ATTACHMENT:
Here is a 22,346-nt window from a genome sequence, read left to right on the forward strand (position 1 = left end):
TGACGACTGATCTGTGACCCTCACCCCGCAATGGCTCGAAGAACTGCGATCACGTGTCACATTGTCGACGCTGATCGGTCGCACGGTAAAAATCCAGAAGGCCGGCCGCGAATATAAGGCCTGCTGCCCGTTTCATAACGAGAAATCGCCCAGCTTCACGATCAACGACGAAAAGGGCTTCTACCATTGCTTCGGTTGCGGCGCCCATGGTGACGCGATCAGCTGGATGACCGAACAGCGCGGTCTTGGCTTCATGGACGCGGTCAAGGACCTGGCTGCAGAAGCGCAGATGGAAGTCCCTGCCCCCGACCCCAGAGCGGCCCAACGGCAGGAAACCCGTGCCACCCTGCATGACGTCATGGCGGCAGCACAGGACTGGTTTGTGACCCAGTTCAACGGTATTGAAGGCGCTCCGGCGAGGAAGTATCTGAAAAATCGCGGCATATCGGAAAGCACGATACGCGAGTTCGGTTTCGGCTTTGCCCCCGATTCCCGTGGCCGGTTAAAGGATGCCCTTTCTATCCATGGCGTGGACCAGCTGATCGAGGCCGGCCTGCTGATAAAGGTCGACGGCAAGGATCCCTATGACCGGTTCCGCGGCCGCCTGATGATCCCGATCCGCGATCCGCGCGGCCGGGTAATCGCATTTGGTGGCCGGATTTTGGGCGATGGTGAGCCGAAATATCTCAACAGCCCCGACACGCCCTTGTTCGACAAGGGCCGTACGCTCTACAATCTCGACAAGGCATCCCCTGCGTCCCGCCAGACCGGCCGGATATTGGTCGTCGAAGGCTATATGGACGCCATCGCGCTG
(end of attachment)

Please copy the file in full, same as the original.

Here is a 22,346-nt window from a genome sequence, read left to right on the forward strand (position 1 = left end):
TGACGACTGATCTGTGACCCTCACCCCGCAATGGCTCGAAGAACTGCGATCACGTGTCACATTGTCGACGCTGATCGGTCGCACGGTAAAAATCCAGAAGGCCGGCCGCGAATATAAGGCCTGCTGCCCGTTTCATAACGAGAAATCGCCCAGCTTCACGATCAACGACGAAAAGGGCTTCTACCATTGCTTCGGTTGCGGCGCCCATGGTGACGCGATCAGCTGGATGACCGAACAGCGCGGTCTTGGCTTCATGGACGCGGTCAAGGACCTGGCTGCAGAAGCGCAGATGGAAGTCCCTGCCCCCGACCCCAGAGCGGCCCAACGGCAGGAAACCCGTGCCACCCTGCATGACGTCATGGCGGCAGCACAGGACTGGTTTGTGACCCAGTTCAACGGTATTGAAGGCGCTCCGGCGAGGAAGTATCTGAAAAATCGCGGCATATCGGAAAGCACGATACGCGAGTTCGGTTTCGGCTTTGCCCCCGATTCCCGTGGCCGGTTAAAGGATGCCCTTTCTATCCATGGCGTGGACCAGCTGATCGAGGCCGGCCTGCTGATAAAGGTCGACGGCAAGGATCCCTATGACCGGTTCCGCGGCCGCCTGATGATCCCGATCCGCGATCCGCGCGGCCGGGTAATCGCATTTGGTGGCCGGATTTTGGGCGATGGTGAGCCGAAATATCTCAACAGCCCCGACACGCCCTTGTTCGACAAGGGCCGTACGCTCTACAATCTCGACAAGGCATCCCCTGCGTCCCGCCAGACCGGCCGGATATTGGTCGTCGAAGGCTATATGGACGCCATCGCGCTG